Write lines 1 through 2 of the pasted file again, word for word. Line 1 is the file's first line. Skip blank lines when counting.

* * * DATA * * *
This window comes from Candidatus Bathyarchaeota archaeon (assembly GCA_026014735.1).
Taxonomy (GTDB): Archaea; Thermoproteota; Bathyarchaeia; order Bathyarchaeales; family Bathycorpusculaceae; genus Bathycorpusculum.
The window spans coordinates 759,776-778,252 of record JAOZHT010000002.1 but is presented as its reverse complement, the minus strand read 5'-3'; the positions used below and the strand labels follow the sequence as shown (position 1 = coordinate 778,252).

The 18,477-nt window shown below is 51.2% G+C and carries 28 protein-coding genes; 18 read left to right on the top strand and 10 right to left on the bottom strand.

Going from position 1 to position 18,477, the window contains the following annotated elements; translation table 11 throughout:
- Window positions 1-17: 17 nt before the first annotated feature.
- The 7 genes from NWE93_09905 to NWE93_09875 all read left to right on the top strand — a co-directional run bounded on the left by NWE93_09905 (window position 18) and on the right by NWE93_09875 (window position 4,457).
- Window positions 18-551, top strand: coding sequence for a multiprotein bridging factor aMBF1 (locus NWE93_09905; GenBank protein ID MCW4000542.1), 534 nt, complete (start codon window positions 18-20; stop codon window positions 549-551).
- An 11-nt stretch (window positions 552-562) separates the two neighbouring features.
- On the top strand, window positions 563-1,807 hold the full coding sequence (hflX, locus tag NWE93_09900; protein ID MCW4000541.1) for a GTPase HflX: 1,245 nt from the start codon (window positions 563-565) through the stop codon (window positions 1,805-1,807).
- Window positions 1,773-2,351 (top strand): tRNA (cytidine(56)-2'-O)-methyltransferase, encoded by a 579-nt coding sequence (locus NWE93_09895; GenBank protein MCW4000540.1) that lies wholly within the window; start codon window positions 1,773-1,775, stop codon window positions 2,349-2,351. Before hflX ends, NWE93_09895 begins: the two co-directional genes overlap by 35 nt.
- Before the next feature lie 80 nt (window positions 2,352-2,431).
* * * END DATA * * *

This window comes from Candidatus Bathyarchaeota archaeon (assembly GCA_026014735.1).
Taxonomy (GTDB): Archaea; Thermoproteota; Bathyarchaeia; order Bathyarchaeales; family Bathycorpusculaceae; genus Bathycorpusculum.